Industry Features, Press Releases & Impact on Students, Schools and Communities
A business model developed through a think tank at Buffalo Grove High School continues to grow, even as its student entrepreneurs prepare to leave for college. As sophomores, Jackie Molloy, Nicole Relias and Shayna Reznikov developed the idea of an all-natural, de-skunking kit for dogs. They came up with their idea after Relias’ dog, Bella, a golden doodle, had been skunked four times.
Preparing students for the jobs of tomorrow is tough work. With changes happening in the job marketplace each year, giving students hands-on experiences is key to future success. That’s why schools are constantly innovating and developing new curricula that prepare students for the future.
A group gathers in a corner conference room to discuss the challenges of how to bring its business idea MeltWell, a throat lozenge in the form of a thin strip that dissolves on the tongue, to market.
As a grunge-rock instrumental walk-up song blares through the speakers, a team of high school students in business professional dress ascend the stairs of the stage at Varidesk headquarters in Coppell.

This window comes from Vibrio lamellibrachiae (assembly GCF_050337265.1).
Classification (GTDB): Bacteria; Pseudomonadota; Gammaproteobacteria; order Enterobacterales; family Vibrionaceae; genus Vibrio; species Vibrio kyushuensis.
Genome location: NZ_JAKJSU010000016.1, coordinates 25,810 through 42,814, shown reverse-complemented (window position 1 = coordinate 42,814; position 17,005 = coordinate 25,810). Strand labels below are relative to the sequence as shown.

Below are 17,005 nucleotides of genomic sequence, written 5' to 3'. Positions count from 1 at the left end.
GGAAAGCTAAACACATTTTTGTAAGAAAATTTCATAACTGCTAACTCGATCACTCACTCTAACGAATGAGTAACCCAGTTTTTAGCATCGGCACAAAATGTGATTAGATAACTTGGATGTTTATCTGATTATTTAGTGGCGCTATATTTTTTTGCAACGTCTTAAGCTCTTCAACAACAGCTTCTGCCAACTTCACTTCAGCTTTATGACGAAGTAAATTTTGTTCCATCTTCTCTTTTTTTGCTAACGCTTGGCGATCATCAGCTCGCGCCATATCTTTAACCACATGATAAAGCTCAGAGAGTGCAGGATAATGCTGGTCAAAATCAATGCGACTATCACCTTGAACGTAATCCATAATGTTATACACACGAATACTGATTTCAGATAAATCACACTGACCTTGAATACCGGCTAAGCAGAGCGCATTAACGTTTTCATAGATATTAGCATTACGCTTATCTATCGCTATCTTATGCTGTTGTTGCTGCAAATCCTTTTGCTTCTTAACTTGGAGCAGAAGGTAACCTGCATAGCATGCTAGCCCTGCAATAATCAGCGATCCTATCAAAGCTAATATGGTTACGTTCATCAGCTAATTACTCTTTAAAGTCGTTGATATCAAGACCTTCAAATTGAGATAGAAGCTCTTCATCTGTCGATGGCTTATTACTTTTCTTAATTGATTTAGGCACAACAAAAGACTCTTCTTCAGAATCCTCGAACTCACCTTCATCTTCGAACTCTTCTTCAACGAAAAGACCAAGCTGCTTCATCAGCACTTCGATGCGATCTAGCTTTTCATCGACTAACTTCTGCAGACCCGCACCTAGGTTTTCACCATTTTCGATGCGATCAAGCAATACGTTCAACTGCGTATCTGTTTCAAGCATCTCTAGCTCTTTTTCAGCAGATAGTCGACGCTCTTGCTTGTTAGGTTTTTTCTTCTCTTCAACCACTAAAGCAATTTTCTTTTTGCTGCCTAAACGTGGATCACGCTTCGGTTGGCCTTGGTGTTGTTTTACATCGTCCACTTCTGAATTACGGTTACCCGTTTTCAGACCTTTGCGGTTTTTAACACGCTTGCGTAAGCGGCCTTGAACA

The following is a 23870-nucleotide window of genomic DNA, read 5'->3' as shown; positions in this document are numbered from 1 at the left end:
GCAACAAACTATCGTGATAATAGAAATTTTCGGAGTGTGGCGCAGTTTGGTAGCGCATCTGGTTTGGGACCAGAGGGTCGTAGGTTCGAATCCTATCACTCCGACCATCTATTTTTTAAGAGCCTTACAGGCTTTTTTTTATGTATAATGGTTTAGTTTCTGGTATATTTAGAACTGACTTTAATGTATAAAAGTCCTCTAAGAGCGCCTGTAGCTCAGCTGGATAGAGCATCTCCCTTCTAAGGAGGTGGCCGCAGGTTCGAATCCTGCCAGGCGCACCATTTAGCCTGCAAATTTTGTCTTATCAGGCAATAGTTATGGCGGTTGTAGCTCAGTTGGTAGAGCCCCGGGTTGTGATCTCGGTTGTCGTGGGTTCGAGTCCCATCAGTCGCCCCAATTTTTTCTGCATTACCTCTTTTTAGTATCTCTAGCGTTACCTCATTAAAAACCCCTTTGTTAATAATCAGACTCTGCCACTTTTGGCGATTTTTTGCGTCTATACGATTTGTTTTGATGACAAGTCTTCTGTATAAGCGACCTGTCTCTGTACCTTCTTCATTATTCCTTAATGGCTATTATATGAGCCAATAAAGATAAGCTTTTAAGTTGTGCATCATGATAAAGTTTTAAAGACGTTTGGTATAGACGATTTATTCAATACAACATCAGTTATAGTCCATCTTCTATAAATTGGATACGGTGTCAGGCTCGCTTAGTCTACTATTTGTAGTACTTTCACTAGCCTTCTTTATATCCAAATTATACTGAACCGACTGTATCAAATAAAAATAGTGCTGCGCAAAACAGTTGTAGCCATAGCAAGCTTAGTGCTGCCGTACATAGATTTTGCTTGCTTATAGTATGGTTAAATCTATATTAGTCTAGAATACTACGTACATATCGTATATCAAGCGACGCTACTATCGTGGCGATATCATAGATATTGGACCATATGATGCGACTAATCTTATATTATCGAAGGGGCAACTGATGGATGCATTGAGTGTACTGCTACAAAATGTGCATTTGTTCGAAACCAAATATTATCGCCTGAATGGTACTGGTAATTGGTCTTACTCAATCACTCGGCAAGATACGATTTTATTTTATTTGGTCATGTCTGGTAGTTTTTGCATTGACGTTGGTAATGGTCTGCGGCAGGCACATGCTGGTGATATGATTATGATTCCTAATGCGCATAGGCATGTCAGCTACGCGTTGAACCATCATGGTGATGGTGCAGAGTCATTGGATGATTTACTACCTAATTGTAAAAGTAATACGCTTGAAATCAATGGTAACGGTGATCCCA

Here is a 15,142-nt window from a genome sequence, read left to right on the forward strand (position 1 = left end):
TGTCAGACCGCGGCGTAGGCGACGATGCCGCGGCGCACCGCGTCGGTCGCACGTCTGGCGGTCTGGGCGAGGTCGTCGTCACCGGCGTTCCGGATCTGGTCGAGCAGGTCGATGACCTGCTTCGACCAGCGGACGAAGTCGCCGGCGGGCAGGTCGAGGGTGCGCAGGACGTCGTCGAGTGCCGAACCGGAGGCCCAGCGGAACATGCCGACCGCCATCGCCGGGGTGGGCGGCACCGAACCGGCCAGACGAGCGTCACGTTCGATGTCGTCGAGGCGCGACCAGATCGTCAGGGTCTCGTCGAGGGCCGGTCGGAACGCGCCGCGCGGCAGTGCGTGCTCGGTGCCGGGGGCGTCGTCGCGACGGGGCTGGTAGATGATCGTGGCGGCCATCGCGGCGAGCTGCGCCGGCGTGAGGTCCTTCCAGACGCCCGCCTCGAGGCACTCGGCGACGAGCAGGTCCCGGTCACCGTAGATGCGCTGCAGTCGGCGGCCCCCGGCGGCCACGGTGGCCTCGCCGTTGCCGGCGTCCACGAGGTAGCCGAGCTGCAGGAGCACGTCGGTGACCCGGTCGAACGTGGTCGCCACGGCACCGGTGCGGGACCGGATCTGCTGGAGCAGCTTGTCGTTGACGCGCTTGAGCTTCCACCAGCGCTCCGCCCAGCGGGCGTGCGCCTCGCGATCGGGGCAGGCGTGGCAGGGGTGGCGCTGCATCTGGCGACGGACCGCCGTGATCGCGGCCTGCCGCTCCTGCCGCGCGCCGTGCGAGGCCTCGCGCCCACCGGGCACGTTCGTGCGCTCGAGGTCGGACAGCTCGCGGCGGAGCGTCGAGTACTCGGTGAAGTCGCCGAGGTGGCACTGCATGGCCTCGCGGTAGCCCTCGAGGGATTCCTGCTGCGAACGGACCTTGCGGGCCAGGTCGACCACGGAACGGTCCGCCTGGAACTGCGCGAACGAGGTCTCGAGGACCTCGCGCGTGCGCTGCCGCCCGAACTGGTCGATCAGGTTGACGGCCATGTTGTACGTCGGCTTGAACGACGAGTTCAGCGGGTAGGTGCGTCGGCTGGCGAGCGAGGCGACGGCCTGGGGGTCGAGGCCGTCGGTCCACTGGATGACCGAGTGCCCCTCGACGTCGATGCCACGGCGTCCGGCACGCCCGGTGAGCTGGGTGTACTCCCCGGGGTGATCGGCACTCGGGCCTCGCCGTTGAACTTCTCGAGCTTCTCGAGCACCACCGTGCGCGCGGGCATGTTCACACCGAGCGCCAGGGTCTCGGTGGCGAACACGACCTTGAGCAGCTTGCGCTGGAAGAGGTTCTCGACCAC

Developing a viable business was the goal of the students who decided to take a business incubator class at Deerfield High School back in August. At the end of the year, one of 15 teams would be selected as the winner in a "Shark Tank"-style competition among the 69 budding entrepreneurs.
It’s a mission of the Quad Cities Chamber of Commerce to support entrepreneurship and help businesses get started. One example is the Incubatoredu program at Rock Island High School.
A service allowing high school students to rent out their parking spots, a teen streetwear brand, and car seat attachments to protect children from overheating were among the winning business ideas at Batavia High School’s recent "Pitch Night."
BARRINGTON, Ill., May 17, 2018 /PRNewswire/ — High School students aren’t waiting to earn their diplomas before inventing a product and establishing a business of their own. Uncharted Learning, a not-for-profit organization, has undertaken the mission to tap into the entrepreneurial spirit of teenagers through their MobileMakersEdu and INCubatoredu programs.
LAKE FOREST/LAKE BLUFF — After creating Safe & Sound Spray in the Lake Forest High School business incubator class two years ago, the company’s owners continue to both sell and improve the product. The owners are Jenelle Frevert and Gwen Driscoll. The two, now college freshmen, are promoting their business both locally — as they did with a self defense class March 13 at LFHS — and nationally — as they did with a pitch on the QVC online shopping network February 23.